[Beowulf] centos5 as cluster os

Geoff Jacobs gdjacobs at gmail.com
Fri Feb 15 18:04:21 PST 2008

Joe Landman wrote:
> Geoff Jacobs wrote:
>> Of particular interest
>> rpm -qa equates to  dpkg -l
>> rpm -ql equates to -L <packagename>
>> rpm -qf equates to dpkg -S <filename>

A little edit... I believe I meant dpkg -L <packagename> above.

> Ahhh... Rosetta stones ....
>> Trust me, Debian based distros are the next best thing to crack cocaine.
> I will take your word on that particular comparison ...

I don't really know why that metaphor is popular. It's not like many
people can attest to the addictiveness of crack.

Tetris, on the other hand...

> What sold me was when I needed to build a new kernel to add support for
> something.
> On Centos:  A nightmare (not that there is anything wrong with Centos,
> its just what Redhat does to the kernel build is enough to make a grown
> hacker cry), can't easily generate rpms for it.  Make rpm sort of does a
> generic RPM without really packaging up headers, sources, module links,
> ... correctly.  There is no real kernel make package and trying to
> insert a modern up-to-date kernel into the .spec is an exercise in
> masochism
> On SuSE it is even worse.
> For all intents and purposes, if you need to deviate far from the
> supplied kernel version, you are basically toast unless you do *lots* of
> things by hand.  This makes things like Fedora look nice as they build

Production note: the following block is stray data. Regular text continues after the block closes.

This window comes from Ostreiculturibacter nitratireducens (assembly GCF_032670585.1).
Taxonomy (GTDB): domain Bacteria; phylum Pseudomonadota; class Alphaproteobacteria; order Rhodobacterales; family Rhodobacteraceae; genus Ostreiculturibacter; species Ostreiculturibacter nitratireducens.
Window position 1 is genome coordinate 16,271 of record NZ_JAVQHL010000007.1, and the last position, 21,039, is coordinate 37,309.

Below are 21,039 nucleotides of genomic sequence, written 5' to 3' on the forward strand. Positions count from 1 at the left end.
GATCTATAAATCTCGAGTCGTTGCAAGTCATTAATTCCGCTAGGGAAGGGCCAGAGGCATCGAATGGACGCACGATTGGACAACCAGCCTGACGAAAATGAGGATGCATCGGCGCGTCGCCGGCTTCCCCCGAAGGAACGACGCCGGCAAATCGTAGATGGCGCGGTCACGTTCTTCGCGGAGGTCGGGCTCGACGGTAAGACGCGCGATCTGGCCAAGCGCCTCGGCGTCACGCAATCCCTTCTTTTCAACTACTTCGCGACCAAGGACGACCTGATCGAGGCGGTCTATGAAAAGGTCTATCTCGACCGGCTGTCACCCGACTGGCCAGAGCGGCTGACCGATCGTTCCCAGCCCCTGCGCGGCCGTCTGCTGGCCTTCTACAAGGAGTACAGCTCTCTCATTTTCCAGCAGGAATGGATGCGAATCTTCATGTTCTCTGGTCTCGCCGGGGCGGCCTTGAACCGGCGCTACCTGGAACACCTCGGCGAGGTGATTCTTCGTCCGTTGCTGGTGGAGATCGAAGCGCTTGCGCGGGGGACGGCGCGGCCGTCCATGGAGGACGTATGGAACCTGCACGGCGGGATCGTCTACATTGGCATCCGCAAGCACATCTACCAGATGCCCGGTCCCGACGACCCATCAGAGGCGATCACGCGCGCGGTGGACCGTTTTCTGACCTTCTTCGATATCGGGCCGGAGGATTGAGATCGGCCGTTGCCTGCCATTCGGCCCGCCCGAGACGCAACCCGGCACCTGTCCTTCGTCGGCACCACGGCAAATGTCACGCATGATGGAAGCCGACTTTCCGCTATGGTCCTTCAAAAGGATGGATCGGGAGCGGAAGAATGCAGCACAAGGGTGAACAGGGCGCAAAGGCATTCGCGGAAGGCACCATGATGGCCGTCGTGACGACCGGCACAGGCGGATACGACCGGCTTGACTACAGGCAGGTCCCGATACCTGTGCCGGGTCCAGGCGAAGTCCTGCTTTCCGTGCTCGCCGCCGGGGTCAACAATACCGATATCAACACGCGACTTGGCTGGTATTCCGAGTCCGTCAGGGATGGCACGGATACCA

> the modern kernels for you, albeit not necessarily with the options you
> want.
> With Ubuntu (Debian for all intensive porpoises) you pull your kernel
> source, make changes, patch what you need/want, build your config (all
> of which you have to do on the others anyway to make sure it will build
> correctly) and
>     CONCURRENCY=4 make-kpkg buildpackage
> and whammo, a working, correctly built, linked, set up .deb .  You
> didn't even have to think hard.
> It just works.
> It is a shame that make-kpkg doesn't have an RPM target.  I guess I
> could use alien to convert it, but ... they just make life to darned easy.

This sort of logic is prevalent throughout Debian. Files and libraries
tend to exist where developers and sysadmins want them to be.
Ultimately, this was the reason I abandoned RH and went with Debian ~7
years ago.

Another big advantage with Debian was the ability to install within 200
MB of hard disk. It was sometimes tricky bringing the size of RH down to
the same level. The installation of one useful utility tended to trigger
the installation of a complete X environment (RH would often bundle the
X and console versions together).

This space consideration was far more important when I was working with
cast-off p100 boards running some awful RH variant, as opposed to now
with universal fast ethernet and cheap hard disk space. It is
indicative, however, of the thoughtful work behind Debian and it's brethren.

Oh, and Suse and Redhat are not masochistic, at least in comparison
(just overweight). No, Slackware is the distribution which could most be
described as masochistic.

Geoffrey D. Jacobs

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